Vintage bus tour of American air bases in Kettering

Discover the impact of the 'American invasion' on the county from the comfort of a vintage bus.
Discover the impact of the 'American invasion' on the county from the comfort of a vintage bus.
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Discover the impact of the ‘American invasion’ on Kettering from the comfort of a vintage bus.

A tour of local air bases, including Grafton Underwood American War Memorial and Harrington Aviation Museum, is taking place on Saturday, May 16.

The tour is the finale in a series of events exploring the town’s Second World War Legacy, particularly focused on exploring the impact of the arrival of thousands of American service personnel at local air bases in 1942.

In 2012, Kettering Museum and Art Gallery received more than £30,000 of Heritage Lottery Funding to deliver projects to explore the borough’s Second World War Legacy, which have included creating a 40-minute film, The Day the Americans Came, delivery of an exhibition, American Arrivals, at the Manor House Museum, development of education resource packs for schools, running an American Dance Experience event, a 1940s inspired vintage market, and recording local people’s oral histories.

The final event, a tour of Kettering borough’s Second World War American air bases, will departing from Kettering.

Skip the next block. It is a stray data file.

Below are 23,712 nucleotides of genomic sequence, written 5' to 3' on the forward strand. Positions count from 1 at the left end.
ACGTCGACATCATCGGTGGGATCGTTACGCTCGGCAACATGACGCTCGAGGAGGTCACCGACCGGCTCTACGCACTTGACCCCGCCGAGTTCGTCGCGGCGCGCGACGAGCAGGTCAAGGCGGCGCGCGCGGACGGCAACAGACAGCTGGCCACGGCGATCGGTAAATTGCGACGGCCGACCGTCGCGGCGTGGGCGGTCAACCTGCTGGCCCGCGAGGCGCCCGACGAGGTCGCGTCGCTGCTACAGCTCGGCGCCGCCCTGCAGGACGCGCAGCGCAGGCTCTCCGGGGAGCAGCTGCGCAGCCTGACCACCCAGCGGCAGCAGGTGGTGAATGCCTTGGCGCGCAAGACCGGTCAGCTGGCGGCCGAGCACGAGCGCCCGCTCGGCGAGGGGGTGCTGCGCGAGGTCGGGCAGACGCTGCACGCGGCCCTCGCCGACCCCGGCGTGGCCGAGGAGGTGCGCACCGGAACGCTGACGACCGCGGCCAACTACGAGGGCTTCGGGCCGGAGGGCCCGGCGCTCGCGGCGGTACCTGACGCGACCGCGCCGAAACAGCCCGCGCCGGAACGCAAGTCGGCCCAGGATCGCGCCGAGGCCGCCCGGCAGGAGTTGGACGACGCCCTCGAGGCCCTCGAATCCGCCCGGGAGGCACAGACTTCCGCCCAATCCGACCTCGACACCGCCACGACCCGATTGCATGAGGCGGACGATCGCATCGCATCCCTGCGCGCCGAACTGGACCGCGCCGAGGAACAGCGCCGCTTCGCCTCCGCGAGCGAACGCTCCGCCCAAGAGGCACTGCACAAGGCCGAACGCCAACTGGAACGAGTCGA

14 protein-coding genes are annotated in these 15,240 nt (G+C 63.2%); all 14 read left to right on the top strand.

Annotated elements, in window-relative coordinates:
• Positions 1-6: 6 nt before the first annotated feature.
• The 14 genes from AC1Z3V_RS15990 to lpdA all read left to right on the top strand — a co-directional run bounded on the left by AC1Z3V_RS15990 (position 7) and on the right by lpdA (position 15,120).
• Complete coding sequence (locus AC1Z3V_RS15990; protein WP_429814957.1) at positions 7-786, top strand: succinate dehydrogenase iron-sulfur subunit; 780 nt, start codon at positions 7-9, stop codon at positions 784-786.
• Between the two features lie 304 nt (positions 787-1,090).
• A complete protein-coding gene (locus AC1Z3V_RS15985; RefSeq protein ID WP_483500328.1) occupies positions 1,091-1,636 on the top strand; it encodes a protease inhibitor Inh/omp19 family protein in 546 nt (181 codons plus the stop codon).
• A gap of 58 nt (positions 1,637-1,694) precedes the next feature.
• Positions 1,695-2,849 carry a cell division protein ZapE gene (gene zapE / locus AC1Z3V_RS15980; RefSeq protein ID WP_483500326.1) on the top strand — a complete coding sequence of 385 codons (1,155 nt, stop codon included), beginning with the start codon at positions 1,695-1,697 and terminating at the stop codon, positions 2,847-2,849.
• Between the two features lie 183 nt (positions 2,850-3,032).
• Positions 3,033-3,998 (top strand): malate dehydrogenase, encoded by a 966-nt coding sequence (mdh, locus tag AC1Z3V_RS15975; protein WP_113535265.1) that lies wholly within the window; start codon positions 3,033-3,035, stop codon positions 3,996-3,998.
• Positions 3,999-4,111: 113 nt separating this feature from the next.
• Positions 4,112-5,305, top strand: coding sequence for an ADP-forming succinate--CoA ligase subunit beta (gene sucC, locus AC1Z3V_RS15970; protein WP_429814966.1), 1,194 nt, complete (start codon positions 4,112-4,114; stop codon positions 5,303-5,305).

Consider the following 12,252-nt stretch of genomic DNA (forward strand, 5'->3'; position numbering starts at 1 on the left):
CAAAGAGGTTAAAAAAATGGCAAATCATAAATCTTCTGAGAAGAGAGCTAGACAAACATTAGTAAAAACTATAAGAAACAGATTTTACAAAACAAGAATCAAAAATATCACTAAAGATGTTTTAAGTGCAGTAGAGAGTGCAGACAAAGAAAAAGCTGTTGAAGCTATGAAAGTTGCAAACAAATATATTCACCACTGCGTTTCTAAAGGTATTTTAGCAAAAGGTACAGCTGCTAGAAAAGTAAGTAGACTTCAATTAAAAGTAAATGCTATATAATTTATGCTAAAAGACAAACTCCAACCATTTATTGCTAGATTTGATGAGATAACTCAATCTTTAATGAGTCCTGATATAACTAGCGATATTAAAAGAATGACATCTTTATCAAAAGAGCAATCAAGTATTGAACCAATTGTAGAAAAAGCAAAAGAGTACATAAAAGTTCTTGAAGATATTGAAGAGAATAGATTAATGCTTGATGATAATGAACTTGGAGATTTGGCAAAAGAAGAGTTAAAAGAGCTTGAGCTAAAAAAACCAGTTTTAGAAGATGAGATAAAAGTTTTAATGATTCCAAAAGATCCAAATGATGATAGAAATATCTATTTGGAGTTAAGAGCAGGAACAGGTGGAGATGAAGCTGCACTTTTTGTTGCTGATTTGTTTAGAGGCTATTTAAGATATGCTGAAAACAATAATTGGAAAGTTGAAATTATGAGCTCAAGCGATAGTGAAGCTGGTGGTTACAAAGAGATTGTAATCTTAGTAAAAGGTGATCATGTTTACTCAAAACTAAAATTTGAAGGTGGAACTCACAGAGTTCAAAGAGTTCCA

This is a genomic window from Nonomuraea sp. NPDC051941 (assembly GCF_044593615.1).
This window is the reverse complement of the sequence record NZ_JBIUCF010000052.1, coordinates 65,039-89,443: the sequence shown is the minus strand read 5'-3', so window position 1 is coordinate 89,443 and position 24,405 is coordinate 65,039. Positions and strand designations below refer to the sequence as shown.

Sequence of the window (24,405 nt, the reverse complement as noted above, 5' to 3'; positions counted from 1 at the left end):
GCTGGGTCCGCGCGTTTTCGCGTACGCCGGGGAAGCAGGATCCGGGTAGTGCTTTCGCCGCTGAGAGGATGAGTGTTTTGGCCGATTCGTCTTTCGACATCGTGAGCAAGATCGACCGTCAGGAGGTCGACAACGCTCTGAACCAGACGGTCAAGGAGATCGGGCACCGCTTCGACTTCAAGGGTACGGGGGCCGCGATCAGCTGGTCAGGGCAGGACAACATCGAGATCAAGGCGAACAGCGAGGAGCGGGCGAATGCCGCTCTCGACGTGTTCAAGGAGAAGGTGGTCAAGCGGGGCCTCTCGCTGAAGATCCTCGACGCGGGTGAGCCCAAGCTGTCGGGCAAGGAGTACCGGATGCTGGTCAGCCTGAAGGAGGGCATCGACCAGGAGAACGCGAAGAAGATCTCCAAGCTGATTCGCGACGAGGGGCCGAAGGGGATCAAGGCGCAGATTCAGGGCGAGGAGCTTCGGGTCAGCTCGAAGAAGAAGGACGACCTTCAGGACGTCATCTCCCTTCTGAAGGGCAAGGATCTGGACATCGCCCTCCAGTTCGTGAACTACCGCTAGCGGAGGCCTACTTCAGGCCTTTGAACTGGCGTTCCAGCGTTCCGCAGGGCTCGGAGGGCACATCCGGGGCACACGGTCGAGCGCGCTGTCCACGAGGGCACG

Visitors are invited to explore Kettering borough’s two Second World War American airbases by hopping aboard a vintage bus which will take them through the countryside, firstly to Grafton Underwood American war memorial.

Construction of Grafton Underwood’s air base began in 1941, intended for use by RAF Bomber Command, but assigned a year later to the US American Air Force’s Eighth Army Air Force, as Station 106.

It was to be used in almost continuous succession by American heavy bombardment groups, and the station from which the very first and last USAAF Eighth Army Air Force raids on Europe were flown.

The bus will continue to Harrington Aviation Museum.

Harrington airfield was built by American engineer battalions in 1942 and 1943.

It was built as a bomber base, but in the interim of a bombardment group moving in was temporarily loaned to the British Royal Air Force.

Its firm American Bombardment group arrived in March 1944, becoming station 179.

From Harrington the USAAF flew special operations missions known as Operation Carpetbagger.

Until the end of the war the Carpetbaggers aided resistance groups in Nazi-occupied France by flying in supplies, agents and special forces.

The bus will make its way back to its final stop in Kettering, the town which between 1942 and 1945 saw thousands of those men stationed at Grafton Underwood and Harrington arrive.

To find out more, and to book your place, telephone the museum on 01536 534 219.

Tickets are free thanks to Heritage Lottery Funding, but places are limited and therefore booking is essential.

Kettering Council head of community services Guy Holloway said: “This is an unmissable event for all those that want to discover more about the legacy of the ‘friendly invasion’ of the local area by American servicemen and women during the Second World War.”